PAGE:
Like many young scions, Mark Ghermezian joined the family business, an empire started by his grandfather that now includes banks, manufacturing companies and the largest mall in America. He spent two years leading an energy group, managing dozens of oil and gas drilling sites across Texas.
But last year, Mr. Ghermezian, 29, traded his plush Houston office and job security for a cramped work space in the meatpacking district of Manhattan and the uncertainty of a fledgling technology venture. Using his connections, he raised $3 million from his family and other investors to start Appboy, a service that helps businesses manage their mobile applications.
“I wanted to build something,” he said. “My family doesn’t quite understand what I do, but they know I’m their tech guy.”
The old money crowd has found the new, new thing.
Fresh from college and graduate schools, the children of some prominent dynasties are taking a different path, spurning their legacies in retailing, real estate and finance for a future in technology.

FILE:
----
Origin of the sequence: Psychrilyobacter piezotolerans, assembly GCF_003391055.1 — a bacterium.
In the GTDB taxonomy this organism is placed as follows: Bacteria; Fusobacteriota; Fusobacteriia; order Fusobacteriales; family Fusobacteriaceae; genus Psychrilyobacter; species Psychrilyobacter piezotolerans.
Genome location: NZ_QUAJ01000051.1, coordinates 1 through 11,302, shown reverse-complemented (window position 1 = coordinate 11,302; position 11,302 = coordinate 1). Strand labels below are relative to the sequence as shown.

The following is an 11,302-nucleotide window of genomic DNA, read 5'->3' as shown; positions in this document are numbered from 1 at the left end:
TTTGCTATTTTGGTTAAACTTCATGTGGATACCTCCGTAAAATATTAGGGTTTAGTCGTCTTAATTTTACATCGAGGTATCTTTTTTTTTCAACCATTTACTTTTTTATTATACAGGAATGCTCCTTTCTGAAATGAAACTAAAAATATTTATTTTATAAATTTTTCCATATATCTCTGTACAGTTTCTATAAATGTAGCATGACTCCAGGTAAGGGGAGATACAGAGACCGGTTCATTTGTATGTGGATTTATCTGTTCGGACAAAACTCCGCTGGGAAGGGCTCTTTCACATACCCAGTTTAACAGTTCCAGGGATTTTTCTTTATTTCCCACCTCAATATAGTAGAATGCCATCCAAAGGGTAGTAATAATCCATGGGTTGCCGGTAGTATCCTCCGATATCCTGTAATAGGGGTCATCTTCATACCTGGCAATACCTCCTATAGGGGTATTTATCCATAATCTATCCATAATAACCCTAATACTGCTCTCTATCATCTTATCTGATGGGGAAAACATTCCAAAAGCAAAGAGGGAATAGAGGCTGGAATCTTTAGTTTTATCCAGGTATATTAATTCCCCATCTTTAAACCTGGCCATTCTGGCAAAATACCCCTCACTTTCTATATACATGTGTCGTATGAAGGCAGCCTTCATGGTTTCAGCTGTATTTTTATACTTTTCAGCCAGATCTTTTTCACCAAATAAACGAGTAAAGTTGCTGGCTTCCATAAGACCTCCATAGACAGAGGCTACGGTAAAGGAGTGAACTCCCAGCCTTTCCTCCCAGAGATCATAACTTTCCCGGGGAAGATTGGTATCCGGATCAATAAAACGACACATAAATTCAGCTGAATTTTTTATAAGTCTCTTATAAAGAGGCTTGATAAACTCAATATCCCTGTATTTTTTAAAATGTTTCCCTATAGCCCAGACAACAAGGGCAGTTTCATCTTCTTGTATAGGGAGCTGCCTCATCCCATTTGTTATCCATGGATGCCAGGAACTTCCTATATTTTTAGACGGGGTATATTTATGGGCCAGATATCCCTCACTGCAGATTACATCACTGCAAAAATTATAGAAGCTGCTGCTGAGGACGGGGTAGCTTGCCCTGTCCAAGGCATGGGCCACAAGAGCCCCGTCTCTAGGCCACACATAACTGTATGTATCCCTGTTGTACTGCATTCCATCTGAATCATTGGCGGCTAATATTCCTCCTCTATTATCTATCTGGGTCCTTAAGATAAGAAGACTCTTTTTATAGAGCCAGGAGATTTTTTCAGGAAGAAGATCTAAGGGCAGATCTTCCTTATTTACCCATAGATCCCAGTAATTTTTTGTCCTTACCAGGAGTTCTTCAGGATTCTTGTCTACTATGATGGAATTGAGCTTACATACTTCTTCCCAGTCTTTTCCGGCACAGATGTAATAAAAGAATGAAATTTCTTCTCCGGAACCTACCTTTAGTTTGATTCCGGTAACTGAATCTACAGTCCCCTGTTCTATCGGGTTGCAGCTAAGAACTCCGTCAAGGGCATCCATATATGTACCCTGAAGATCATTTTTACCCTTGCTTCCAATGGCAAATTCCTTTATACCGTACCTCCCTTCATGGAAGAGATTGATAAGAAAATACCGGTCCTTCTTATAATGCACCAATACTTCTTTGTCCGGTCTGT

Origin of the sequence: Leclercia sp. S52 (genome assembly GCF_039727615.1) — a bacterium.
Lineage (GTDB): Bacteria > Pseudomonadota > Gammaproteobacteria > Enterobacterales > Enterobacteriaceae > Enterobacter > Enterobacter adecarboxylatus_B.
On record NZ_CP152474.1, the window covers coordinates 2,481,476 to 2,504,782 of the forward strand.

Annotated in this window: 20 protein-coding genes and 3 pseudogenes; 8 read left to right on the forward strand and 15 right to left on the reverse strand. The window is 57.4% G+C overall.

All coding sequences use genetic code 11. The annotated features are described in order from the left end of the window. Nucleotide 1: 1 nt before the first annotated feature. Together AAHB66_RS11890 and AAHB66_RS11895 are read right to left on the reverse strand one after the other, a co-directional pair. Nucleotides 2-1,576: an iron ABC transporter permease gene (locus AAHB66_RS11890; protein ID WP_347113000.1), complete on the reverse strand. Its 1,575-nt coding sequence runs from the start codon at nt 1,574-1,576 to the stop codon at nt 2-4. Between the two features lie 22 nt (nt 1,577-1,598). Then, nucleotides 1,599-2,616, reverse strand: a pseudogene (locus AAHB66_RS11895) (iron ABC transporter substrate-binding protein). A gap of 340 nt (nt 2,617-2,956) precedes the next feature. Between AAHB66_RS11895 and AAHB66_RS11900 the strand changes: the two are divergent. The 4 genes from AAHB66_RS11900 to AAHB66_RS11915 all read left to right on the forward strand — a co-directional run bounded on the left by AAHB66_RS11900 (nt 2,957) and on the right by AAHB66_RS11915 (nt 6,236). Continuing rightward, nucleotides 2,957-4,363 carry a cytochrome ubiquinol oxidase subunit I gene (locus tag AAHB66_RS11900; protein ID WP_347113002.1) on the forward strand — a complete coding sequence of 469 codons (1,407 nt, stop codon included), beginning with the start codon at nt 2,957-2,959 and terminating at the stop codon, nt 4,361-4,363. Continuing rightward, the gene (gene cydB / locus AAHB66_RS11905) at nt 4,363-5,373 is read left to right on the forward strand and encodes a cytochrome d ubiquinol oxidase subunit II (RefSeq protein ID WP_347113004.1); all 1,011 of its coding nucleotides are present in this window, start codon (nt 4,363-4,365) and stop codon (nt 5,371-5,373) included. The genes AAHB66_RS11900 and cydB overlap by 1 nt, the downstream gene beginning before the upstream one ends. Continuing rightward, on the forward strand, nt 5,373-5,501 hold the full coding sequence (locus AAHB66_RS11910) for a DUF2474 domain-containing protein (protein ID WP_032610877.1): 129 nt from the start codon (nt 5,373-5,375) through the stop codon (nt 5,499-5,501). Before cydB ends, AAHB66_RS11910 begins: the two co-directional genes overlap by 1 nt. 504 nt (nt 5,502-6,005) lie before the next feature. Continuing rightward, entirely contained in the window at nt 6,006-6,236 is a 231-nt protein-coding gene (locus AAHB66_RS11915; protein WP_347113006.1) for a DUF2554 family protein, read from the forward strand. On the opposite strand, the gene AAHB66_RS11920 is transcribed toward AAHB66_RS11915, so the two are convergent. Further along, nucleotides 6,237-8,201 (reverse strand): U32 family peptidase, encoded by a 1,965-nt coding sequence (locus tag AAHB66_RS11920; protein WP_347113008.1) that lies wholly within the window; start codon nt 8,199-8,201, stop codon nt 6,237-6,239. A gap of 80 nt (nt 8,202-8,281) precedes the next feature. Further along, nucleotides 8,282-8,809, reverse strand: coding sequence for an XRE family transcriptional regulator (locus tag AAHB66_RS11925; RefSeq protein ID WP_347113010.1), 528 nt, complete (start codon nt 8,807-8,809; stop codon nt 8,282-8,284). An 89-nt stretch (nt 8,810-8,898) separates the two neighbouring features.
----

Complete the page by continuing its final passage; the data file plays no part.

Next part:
Justin A. Rockefeller, 32, the fourth-generation descendant of John D. Rockefeller, the oil tycoon, is a partner at the venture capital firm Richmond Global and a director of business development at Addepar, a financial software start-up. The real estate heir Joshua Kushner, 26, helped to found Vostu, a large Brazilian online game company, and recently raised $40 million for his own technology investment firm, Thrive Capital.
While many of them don’t know how to program code, they have a powerful combination in the start-up scene: wealth, wits and a well-connected family.
“They view this as the next great frontier,” said David Hornik, a partner at August Capital. “There’s not much money left to be made in timber or coal.”
It’s a natural fit for a generation weaned on the Internet and e-mail.
David Tisch, the grandson of Laurence A. Tisch, who turned a small hotel into a vast conglomerate, received his first computer in fourth grade. Without his parents’ knowledge, the young Mr. Tisch found ways to illicitly siphon minutes from AOL, when it charged an hourly rate for Internet access. As a teenager, he sold baseball cards on eBay and persuaded his father to let him use his bar mitzvah money to buy shares of the online marketplace.
After graduating from New York University Law School, he initially took a more traditional career path, interning at prestigious law firms and taking a job at Vornado Trust Realty, a real estate company. But as Facebook began to take off in 2007, he changed direction and started a technology investment firm, the Box Group, with money from his brothers. He also helped found LightsOver, a short-lived online group-buying service.